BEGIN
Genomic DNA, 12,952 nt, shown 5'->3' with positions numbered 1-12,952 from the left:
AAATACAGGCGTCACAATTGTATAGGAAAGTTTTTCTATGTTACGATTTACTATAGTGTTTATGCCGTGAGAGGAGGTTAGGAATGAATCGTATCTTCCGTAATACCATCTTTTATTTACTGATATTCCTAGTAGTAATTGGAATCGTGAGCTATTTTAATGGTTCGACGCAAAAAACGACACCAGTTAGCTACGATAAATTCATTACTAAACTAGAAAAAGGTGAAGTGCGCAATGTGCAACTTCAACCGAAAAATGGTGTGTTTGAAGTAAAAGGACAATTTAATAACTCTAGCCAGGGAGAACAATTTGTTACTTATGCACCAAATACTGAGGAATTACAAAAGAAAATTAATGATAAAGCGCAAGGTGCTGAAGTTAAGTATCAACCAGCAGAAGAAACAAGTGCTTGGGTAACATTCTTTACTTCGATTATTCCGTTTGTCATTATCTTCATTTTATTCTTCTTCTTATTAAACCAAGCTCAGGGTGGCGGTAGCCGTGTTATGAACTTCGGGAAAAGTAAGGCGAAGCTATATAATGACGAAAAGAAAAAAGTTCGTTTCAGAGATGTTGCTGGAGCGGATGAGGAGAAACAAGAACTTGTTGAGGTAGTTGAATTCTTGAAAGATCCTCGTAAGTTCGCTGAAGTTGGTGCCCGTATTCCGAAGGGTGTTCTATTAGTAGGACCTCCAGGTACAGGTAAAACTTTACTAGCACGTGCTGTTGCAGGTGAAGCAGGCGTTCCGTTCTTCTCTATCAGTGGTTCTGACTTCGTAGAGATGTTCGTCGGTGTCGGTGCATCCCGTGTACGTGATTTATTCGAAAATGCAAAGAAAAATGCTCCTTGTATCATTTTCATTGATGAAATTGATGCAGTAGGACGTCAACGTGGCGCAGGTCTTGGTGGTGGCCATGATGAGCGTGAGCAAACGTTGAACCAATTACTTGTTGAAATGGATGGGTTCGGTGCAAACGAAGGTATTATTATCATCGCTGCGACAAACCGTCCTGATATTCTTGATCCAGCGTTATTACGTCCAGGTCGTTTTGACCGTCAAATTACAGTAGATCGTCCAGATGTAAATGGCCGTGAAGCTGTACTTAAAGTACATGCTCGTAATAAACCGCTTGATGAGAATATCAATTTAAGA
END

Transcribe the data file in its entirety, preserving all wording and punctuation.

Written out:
Genomic DNA, 12,952 nt, shown 5'->3' with positions numbered 1-12,952 from the left:
AAATACAGGCGTCACAATTGTATAGGAAAGTTTTTCTATGTTACGATTTACTATAGTGTTTATGCCGTGAGAGGAGGTTAGGAATGAATCGTATCTTCCGTAATACCATCTTTTATTTACTGATATTCCTAGTAGTAATTGGAATCGTGAGCTATTTTAATGGTTCGACGCAAAAAACGACACCAGTTAGCTACGATAAATTCATTACTAAACTAGAAAAAGGTGAAGTGCGCAATGTGCAACTTCAACCGAAAAATGGTGTGTTTGAAGTAAAAGGACAATTTAATAACTCTAGCCAGGGAGAACAATTTGTTACTTATGCACCAAATACTGAGGAATTACAAAAGAAAATTAATGATAAAGCGCAAGGTGCTGAAGTTAAGTATCAACCAGCAGAAGAAACAAGTGCTTGGGTAACATTCTTTACTTCGATTATTCCGTTTGTCATTATCTTCATTTTATTCTTCTTCTTATTAAACCAAGCTCAGGGTGGCGGTAGCCGTGTTATGAACTTCGGGAAAAGTAAGGCGAAGCTATATAATGACGAAAAGAAAAAAGTTCGTTTCAGAGATGTTGCTGGAGCGGATGAGGAGAAACAAGAACTTGTTGAGGTAGTTGAATTCTTGAAAGATCCTCGTAAGTTCGCTGAAGTTGGTGCCCGTATTCCGAAGGGTGTTCTATTAGTAGGACCTCCAGGTACAGGTAAAACTTTACTAGCACGTGCTGTTGCAGGTGAAGCAGGCGTTCCGTTCTTCTCTATCAGTGGTTCTGACTTCGTAGAGATGTTCGTCGGTGTCGGTGCATCCCGTGTACGTGATTTATTCGAAAATGCAAAGAAAAATGCTCCTTGTATCATTTTCATTGATGAAATTGATGCAGTAGGACGTCAACGTGGCGCAGGTCTTGGTGGTGGCCATGATGAGCGTGAGCAAACGTTGAACCAATTACTTGTTGAAATGGATGGGTTCGGTGCAAACGAAGGTATTATTATCATCGCTGCGACAAACCGTCCTGATATTCTTGATCCAGCGTTATTACGTCCAGGTCGTTTTGACCGTCAAATTACAGTAGATCGTCCAGATGTAAATGGCCGTGAAGCTGTACTTAAAGTACATGCTCGTAATAAACCGCTTGATGAGAATATCAATTTAAGA